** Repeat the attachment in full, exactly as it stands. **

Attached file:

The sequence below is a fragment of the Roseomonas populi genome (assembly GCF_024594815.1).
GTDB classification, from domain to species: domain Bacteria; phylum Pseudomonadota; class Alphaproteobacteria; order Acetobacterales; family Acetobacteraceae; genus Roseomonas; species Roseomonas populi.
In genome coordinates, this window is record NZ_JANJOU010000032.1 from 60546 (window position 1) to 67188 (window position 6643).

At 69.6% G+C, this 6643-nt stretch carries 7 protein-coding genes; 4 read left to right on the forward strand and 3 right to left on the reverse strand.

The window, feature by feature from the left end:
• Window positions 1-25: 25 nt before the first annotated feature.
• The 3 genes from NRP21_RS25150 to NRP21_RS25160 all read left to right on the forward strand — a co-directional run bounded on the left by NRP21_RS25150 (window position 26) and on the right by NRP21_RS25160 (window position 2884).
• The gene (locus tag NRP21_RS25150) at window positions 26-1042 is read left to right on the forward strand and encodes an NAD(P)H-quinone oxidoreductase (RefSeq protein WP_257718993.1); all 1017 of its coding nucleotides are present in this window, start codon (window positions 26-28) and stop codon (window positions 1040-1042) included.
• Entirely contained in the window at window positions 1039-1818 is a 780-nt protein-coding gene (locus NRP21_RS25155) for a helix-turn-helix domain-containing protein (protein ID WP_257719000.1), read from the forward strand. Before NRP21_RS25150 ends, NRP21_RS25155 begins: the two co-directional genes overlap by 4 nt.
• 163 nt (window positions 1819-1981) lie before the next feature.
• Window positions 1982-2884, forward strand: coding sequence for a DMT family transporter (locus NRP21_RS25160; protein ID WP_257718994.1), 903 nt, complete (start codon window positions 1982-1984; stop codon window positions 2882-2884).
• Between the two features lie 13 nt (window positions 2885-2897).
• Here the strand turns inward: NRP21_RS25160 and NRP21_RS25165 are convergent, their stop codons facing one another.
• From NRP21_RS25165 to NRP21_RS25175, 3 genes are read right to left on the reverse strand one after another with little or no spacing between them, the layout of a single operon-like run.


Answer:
The sequence below is a fragment of the Roseomonas populi genome (assembly GCF_024594815.1).
GTDB classification, from domain to species: domain Bacteria; phylum Pseudomonadota; class Alphaproteobacteria; order Acetobacterales; family Acetobacteraceae; genus Roseomonas; species Roseomonas populi.
In genome coordinates, this window is record NZ_JANJOU010000032.1 from 60546 (window position 1) to 67188 (window position 6643).

At 69.6% G+C, this 6643-nt stretch carries 7 protein-coding genes; 4 read left to right on the forward strand and 3 right to left on the reverse strand.

The window, feature by feature from the left end:
• Window positions 1-25: 25 nt before the first annotated feature.
• The 3 genes from NRP21_RS25150 to NRP21_RS25160 all read left to right on the forward strand — a co-directional run bounded on the left by NRP21_RS25150 (window position 26) and on the right by NRP21_RS25160 (window position 2884).
• The gene (locus tag NRP21_RS25150) at window positions 26-1042 is read left to right on the forward strand and encodes an NAD(P)H-quinone oxidoreductase (RefSeq protein WP_257718993.1); all 1017 of its coding nucleotides are present in this window, start codon (window positions 26-28) and stop codon (window positions 1040-1042) included.
• Entirely contained in the window at window positions 1039-1818 is a 780-nt protein-coding gene (locus NRP21_RS25155) for a helix-turn-helix domain-containing protein (protein ID WP_257719000.1), read from the forward strand. Before NRP21_RS25150 ends, NRP21_RS25155 begins: the two co-directional genes overlap by 4 nt.
• 163 nt (window positions 1819-1981) lie before the next feature.
• Window positions 1982-2884, forward strand: coding sequence for a DMT family transporter (locus NRP21_RS25160; protein ID WP_257718994.1), 903 nt, complete (start codon window positions 1982-1984; stop codon window positions 2882-2884).
• Between the two features lie 13 nt (window positions 2885-2897).
• Here the strand turns inward: NRP21_RS25160 and NRP21_RS25165 are convergent, their stop codons facing one another.
• From NRP21_RS25165 to NRP21_RS25175, 3 genes are read right to left on the reverse strand one after another with little or no spacing between them, the layout of a single operon-like run.